Over the last two weeks, the topic of personal branding has come up a lot for my audience. A strong personal brand can be a major asset to reach your career goals. It’s something to consider whether you are seeking traditional employment, launching a side hustle, or taking the full leap into self-employment.
Some things to consider for your personal brand whether you are a traditional employee, side hustler, or self-employed:
Traditional career path:
It’s not enough to have a twitter account that you only tweet about the Bachelorette. Instead, leverage social media platforms to brand yourself as an expert in a specific area that your company craves. Are they looking for someone to unlock social media strategies? Are they looking for someone that can network like it’s nobody else? Show them that you are that person!
Developing a strong personal brand and becoming well known for that it can lead to promotions for you! Just think about it from an employers perspective: if that’s how you spending your free time, imagine what you could do if you were getting paid! On the flip side, it can lead to recruiters or other companies taking notice of your skills and want you! As millennials, we have way more potential than actual results in the workforce. You are taking a major step forward by showing employers that you have an innate skill and are genuinely passionate about it. Employers will take notice. In turn, they will have a deeper belief, trust, and respect in both you and your ability to be that ideal employee.'As millennials, we have way more potential than actual results in the workforce'Click To Tweet
Okay, maybe you already have a career and don’t want to put it on blast that you are trying to break free from your 9-5… in that case, I would set up entirely new and branded social media platforms. Consider setting the pros and cons of setting these account up under an alias or your personal name. If using your personal name, would you care if your current employer discovered the account?
Some other things to consider: if an employer Googled you, would they be able to find that this is connected to you? And if so, would you care? You don’t want to do something so out of left field that if it grows you’ll hurt your current career or you won’t be able to grow the brand with that name too. Next, get to networking with your newly branded social media profiles! Build relationships, be present, and start building that “like, know, and trust” factor with your audience!Build relationships, be present, and start building that 'like, know, and trust' factor with your audience!Click To Tweet
PSA: You are your brand when you’re self-employed! You should have a strong personal brand, especially if your company or blog is under a different name. This adds credibility down the road, increased visibility, and an overall safety net.'PSA: You are your brand when you're self-employed!'Click To Tweet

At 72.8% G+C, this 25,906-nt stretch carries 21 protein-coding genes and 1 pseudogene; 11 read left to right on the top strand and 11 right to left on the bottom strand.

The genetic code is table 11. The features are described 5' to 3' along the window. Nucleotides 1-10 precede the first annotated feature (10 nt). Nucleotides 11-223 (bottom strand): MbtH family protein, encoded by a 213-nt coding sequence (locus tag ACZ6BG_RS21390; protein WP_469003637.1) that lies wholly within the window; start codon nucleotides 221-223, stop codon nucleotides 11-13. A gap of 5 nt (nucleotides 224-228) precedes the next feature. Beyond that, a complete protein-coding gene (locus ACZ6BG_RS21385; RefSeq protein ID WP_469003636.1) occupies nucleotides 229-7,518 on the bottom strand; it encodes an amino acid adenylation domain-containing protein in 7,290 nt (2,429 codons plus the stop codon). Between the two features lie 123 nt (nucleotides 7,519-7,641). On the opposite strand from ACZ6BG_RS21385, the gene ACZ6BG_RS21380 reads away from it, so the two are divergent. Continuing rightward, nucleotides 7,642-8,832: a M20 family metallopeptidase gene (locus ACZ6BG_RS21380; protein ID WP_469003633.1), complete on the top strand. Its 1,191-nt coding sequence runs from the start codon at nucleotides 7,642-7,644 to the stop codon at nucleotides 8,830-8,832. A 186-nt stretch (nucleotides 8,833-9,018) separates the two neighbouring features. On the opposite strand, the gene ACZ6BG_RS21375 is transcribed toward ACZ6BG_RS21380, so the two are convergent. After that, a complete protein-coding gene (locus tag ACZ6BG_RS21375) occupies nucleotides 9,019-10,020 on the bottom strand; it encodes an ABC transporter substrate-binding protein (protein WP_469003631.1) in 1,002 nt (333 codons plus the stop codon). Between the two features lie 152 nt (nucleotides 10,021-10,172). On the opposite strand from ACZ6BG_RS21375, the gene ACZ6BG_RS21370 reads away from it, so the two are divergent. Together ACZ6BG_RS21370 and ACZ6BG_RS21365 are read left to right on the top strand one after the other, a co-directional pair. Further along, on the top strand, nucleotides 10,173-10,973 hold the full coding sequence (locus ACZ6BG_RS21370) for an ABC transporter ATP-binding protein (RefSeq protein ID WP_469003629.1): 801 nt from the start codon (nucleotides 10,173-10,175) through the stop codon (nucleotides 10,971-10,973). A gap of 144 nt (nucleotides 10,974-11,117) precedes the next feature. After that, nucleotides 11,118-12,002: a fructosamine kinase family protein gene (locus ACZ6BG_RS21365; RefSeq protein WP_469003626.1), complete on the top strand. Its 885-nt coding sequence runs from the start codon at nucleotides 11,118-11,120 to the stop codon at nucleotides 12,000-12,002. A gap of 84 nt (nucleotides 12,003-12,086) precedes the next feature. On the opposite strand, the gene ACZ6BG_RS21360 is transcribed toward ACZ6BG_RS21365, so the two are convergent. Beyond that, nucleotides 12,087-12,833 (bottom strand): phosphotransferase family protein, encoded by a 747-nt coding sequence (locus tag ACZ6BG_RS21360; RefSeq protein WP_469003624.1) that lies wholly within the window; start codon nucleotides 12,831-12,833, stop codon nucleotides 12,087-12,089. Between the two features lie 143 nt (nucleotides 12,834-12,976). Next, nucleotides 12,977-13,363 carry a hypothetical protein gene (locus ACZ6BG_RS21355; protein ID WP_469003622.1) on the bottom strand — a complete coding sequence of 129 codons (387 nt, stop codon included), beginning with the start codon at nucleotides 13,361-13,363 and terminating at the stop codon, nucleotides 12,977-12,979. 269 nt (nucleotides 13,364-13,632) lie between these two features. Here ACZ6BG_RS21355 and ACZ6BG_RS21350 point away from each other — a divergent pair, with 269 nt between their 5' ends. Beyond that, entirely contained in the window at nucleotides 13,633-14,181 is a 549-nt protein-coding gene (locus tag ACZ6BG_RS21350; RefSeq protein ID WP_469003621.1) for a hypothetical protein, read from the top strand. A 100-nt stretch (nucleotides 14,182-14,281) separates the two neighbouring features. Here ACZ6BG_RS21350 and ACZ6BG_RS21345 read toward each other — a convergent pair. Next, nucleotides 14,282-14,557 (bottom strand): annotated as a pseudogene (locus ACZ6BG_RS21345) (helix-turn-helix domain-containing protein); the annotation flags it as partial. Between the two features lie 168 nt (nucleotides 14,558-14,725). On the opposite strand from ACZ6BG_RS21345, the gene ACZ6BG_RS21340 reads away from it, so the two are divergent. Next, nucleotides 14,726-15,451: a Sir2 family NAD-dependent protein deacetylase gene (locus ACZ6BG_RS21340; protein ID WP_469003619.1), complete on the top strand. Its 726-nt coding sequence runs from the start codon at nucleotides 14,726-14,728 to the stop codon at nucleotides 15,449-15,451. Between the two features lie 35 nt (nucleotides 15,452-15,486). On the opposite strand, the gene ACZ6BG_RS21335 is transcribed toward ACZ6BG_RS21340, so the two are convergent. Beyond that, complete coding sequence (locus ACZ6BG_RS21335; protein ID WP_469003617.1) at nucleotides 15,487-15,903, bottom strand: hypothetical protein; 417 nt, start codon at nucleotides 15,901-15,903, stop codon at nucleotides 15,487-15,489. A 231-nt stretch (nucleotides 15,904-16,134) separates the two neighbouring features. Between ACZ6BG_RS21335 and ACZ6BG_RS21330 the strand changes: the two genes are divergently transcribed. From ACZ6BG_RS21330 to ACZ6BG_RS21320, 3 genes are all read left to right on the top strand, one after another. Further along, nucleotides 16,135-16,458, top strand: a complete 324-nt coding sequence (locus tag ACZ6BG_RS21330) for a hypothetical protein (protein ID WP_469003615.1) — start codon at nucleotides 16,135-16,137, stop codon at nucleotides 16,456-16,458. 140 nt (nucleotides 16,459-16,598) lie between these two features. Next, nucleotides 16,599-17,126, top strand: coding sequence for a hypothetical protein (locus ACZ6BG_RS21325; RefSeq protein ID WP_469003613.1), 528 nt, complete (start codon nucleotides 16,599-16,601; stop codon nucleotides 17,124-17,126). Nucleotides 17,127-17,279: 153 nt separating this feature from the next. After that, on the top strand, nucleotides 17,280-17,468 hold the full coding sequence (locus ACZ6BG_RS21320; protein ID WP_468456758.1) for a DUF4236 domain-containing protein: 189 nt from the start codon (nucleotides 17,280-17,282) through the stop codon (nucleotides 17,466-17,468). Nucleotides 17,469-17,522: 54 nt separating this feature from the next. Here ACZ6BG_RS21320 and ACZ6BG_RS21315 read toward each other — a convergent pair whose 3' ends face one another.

For example, if I ever decide to shut down TCM, I always have Rachel Ritlop to fall back on. Rachel Ritlop is way more polished and professional than TCM, and if I ever decide to go work for a company again, it’ll be a lot easier for Gen X to understand than TCM. Furthermore, despite TCM having a much larger digital presence, I still get plenty of brands and clients reaching out through my personal brand of Rachel Ritlop (#credibilityfactor)!
My “personal” brand showcases me as a career and business expert that gets written up in Forbes, Monster, and Fast Company…. that looks pretty serious to a potential employer! If I can get that kind of press for myself, imagine what I could do for a company?
How to brand yourself on social media: It’s actually really easy! Share relevant articles and up to date research, create your own weekly or bi-monthly Twitter chat, partake in Twitter chats, Facebook Lives, or Instagram Chats to showcase your expertise, join Facebook or Linkedin Groups. Connect with others to build your social credibility and social proof (testimonials, references, praise, etc.), share people’s content that you want to build a relationship with and then cold e-mail them! The possibilities for growing your brand are truly endless. You can build a personal brand by spending 10 minutes a day on it or 10 hours a day on it! It solely depends on what you’re goals are, so make sure to get really clear on those before you start wasting time without a strategy!
Lastly, don’t forget about your other social media profiles just because you have a polished personal brand!
What do I mean by that? I have a polished or “branded” personal Twitter and Facebook, but also a personal Facebook profile is pretty private (it’s not even my real name!). People constantly find and friend me on that super secret Facebook profile even though I don’t promote it anywhere. People will look for you. Make sure that your truly personal accounts are cleaned up.Privacy settings on social media are not something you 'set and forget,' they change!Click To Tweet
I can’t stress this enough: Facebook and other social media platforms are constantly updating their privacy settings. Privacy settings on social media are not something you “set and forget!” They change and we ignore the little notice they send out! So ever 3-6 months check your privacy settings, make sure they are as private as possible. Consider unlisting your “real” personal pages from search engines. Double check only friends can see (not friends of friends). Remember, even with good privacy settings, think before you post! You never know who is a friend of a friend. Once it’s out there, even after you delete it, it’s never really gone. So be smart!